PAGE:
Lines 3 and 4 make up the hexagram’s human realm, sandwiched between two ‘earth’ lines’ below and two ‘heaven’ lines above. Tied retreat: your human nature (and bonds, and needs) might pull you back, might haunt you with feverish anxiety. Or… they might become helpers, a store of strength that enables you to break free.

To unpack that a little…

‘Tied’ is 係, xi. It means to be connected, related, or even part of a lineage; etymologically, the character is made of ‘person’ and ‘hand drawing out silk threads’. Not captivity – simply ties.

‘Affliction’ (疾 ji) is a person struck by an arrow – suffering, illness, and also haste, going too fast. ‘Danger’ (厲 li) is the scorpion under the rock, also perhaps associated with angry ghosts. All excruciatingly anxious and insecure.

‘Nurturing’, xu, is a resonant word in the Yi: the name of hexagrams 9 and 26 (Small and Great Taming). Hexagram 26 is also formed of the trigrams mountain and heaven, and at the mid-point between 25-26 and 33-34 stand 29-30, where Clarity is sustained by ‘nurturing female cattle’. So ‘nurturing’ here – its final appearance in the book – has powerful echoes. (For more on this set of 10 hexagrams – and the whole idea of seeing readings through the lens of bigger arcs in the Sequence – see the Sequence article in the Wiki. Also, part 1 of the Sequence course will be available inside Change Circle very soon!)

If you shift your perspective on 33.3 to find its paired line –

(OK, the simpler way to describe that is to say ‘turn the hexagram upside-down’, but it makes more sense to me to think of it as changing your own perspective)

– then you find yourself looking at 34.4, in which the cart breaks through the hedge thanks to the power stored up in its smallest component, the axle straps.

And also this line reminds me of another ‘mountaintop’, 41.6, where you ‘gain a servant, not a home’ – and the point there, surely, is that a home is static but a servant can move with you and help you to move. You can’t settle, and so you retreat – and your connected, human nature can help.

Retreat into

So… where are you retreating to? Up above the mountain, into loving retreat, praiseworthy retreat, rich retreat – not into misanthropy, and certainly not deprivation. When Retreat joins again with the inspiration of Hexagram 31 at line 6, its ‘small harvest’ is enough to make you rich.

Overall… I think Retreat has the sense of retreating into something bigger, submerging and hiding yourself within it. (Maybe a similar idea to ‘hiding’ as in Psalms 31:20 and 32:7?)

There are a few different sources that give me that sense of it: both the shape of the and its texts. To start with the trigrams: you reach the top of the mountain at line 3, and keep going, into the skies. And then… this is one of the dabagua (‘great trigram’) hexagrams, meaning it takes the shape of a trigram with each line individually doubled. 33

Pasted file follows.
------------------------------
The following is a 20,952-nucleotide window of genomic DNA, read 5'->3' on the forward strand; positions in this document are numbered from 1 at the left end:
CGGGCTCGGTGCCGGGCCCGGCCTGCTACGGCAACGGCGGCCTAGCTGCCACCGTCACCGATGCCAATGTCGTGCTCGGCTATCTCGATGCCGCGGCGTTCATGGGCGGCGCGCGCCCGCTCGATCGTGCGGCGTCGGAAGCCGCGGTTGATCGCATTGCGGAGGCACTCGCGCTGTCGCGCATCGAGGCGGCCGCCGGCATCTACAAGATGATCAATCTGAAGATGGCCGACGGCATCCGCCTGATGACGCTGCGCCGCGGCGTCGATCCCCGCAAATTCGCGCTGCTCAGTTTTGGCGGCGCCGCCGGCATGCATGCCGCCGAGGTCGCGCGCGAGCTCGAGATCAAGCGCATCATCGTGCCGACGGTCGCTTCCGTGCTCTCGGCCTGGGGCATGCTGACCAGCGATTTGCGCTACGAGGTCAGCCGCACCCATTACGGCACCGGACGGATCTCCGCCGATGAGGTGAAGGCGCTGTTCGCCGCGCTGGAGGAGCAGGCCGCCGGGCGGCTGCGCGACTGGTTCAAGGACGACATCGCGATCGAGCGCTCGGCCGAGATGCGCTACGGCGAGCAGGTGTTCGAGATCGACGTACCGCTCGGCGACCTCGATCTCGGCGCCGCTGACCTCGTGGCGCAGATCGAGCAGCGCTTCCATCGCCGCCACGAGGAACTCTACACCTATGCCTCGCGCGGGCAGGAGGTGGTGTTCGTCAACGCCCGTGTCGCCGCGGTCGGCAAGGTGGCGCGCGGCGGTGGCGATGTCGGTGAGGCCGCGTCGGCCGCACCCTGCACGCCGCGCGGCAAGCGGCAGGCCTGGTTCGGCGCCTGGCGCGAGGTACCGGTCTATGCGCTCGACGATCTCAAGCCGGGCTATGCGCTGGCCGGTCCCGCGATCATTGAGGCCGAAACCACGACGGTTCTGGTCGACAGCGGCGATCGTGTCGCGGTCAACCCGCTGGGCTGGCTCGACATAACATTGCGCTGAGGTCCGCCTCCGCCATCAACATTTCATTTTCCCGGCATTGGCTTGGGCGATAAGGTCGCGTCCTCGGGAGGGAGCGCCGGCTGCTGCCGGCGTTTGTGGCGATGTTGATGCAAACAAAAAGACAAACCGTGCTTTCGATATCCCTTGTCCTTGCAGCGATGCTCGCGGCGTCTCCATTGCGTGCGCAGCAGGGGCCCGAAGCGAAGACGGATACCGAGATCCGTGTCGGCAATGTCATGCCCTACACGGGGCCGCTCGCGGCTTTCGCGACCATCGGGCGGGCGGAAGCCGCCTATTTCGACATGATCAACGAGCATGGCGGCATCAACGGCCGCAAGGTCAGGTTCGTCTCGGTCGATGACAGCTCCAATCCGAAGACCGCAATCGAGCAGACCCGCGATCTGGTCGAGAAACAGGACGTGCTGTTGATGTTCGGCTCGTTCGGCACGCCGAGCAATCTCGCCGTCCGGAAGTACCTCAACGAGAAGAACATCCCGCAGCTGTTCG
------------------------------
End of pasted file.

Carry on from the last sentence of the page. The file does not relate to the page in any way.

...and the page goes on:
is formed by individually doubling each line of the trigram xun

,

whose action is to penetrate into things like wind or roots. Dabagua hexagrams have the qualities of their trigram magnified. Hexagram 34 is dabagua dui, the communicative lake writ large, and looks like a megaphone; Hexagram 33 seems to be a way of Retreating into the very nature of things and hiding yourself there.

And the Tuanzhuan, the Commentary on the Judgement, says of ‘constancy bears small fruit,’ ‘penetrating, and hence long-lasting.’ The word ‘penetrating’ means soaking in, permeating, like water. A conventional view of this would be to say that only small fruit is available because the evil yin lines are encroaching on the yang, so everything is going wrong – albeit only slowly. I don’t find the ‘beginning of the end’ interpretation very persuasive, but I can readily imagine the movement of yin into yang as like water soaking into the earth. That would be the perfect retreat: your nature unchanged, but nonetheless becoming invisible, indistinguishable from the whole.

(This shows how Retreat is quite different from Hiding Brightness, Hexagram 36. Prince Ji doesn’t disappear into the mountains: he keeps his light shining at court, clear and distinct from hostile surroundings.)

In practice…

I’ve had Hexagram 33 invite me to retreat from the treadmill of work habits and into awareness, and also to retreat from the room with my little brother in it (and from my own short temper!). 33 changing to 27 described retreating from one’s own ideas and judgements and into the substance of the reading when interpreting for another person. 33 unchanging described the benefits of using brain.fm – putting on headphones and listening to focus-inducing audio – to retreat from distractions that devour my attention. (I think that one’s unchanging because brain.fm can’t do anything about what I decide to retreat to.)

…and you?

 

Pig on the mountain